And all this ignores the scientific fact that with a contact poison like the strangler, increased dilution would not delay the attack, only lessen it's severity. Think of another poison that works on contact -- ammonia, bleach, poison ivy -- if you drank a straight shot, it would burn you instantly, and probably kill you. If you poured the shot into a large glass of water it would still burn you instantly, but not as badly. If you placed a small drop in a large glass of water, you probably won't feel the burn at all, but then it won't reconcentrate itself in your body after a few seconds and then come back and burn you. It's physiologically impossible.

The Tyrells want Margaery to be queen, yes, but this is not the real prize. That would be a Tyrell sitting on the Iron Throne. With Joffrey, they get that within a year or two; with Tommen, even if an offer is made, they would get a chance to try for another five years at best. In a realm at war and with diseases and other threats to children, this is trading a near-certainty for a huge unknown. If and when Joffrey becomes a threat to Margaery (and there is nothing in the text that even remotely suggests he is hostile to her in any way; in fact, it's the exact opposite) then there are plenty of ways to get rid of him privately, with no witnesses, and made to look like an accident -- and by then the Tyrell link to the Iron Throne is secure and Margaery gets to rule as regent for years to come, just as Cersei is doing now. Joffrey's death was a huge setback for Lady Olenna's Game of Thrones plan.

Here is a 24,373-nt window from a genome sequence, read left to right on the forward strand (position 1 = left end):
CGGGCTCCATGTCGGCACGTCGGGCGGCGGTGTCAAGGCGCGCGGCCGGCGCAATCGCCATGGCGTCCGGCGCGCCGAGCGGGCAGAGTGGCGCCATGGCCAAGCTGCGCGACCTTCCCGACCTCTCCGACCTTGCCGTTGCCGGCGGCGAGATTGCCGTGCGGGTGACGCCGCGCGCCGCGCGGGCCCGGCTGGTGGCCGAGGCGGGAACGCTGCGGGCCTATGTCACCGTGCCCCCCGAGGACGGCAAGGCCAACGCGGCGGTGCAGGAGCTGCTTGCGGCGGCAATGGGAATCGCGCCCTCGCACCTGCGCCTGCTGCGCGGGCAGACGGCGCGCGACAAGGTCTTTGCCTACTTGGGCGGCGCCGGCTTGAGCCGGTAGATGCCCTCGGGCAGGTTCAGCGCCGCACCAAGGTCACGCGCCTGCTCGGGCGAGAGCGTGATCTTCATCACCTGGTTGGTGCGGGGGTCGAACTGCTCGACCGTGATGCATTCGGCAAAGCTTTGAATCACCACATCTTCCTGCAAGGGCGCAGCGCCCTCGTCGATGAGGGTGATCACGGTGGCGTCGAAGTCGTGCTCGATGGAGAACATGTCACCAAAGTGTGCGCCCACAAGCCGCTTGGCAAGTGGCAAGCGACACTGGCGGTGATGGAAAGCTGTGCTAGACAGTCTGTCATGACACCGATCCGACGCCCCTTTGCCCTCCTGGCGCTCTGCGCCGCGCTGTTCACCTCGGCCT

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59 minutes ago, John Suburbs said:

This is not chocolate and this is not milk. This is wine and what is supposed to be the most lethal poison known to man. So it is inconceivable that someone would pay a small fortune for a poison that does not instantly dissolve in the delivery medium so as to be undetectable and deadly with only the slightest sip.

Sorry, but the idea that the strangler would sink to the bottom of the glass and stay there despite being shaken and moved around in both instances, but then suddenly decide to float to the top when the victim tips it up to drink, is ludicrous. If this is the case:

<snip

I didn't say that it would float to the top at any point. I'm not sure how you came up with that. It's best to go with what I say, not what you think I may have meant. I'm always happy to clarify if I've been less than clear.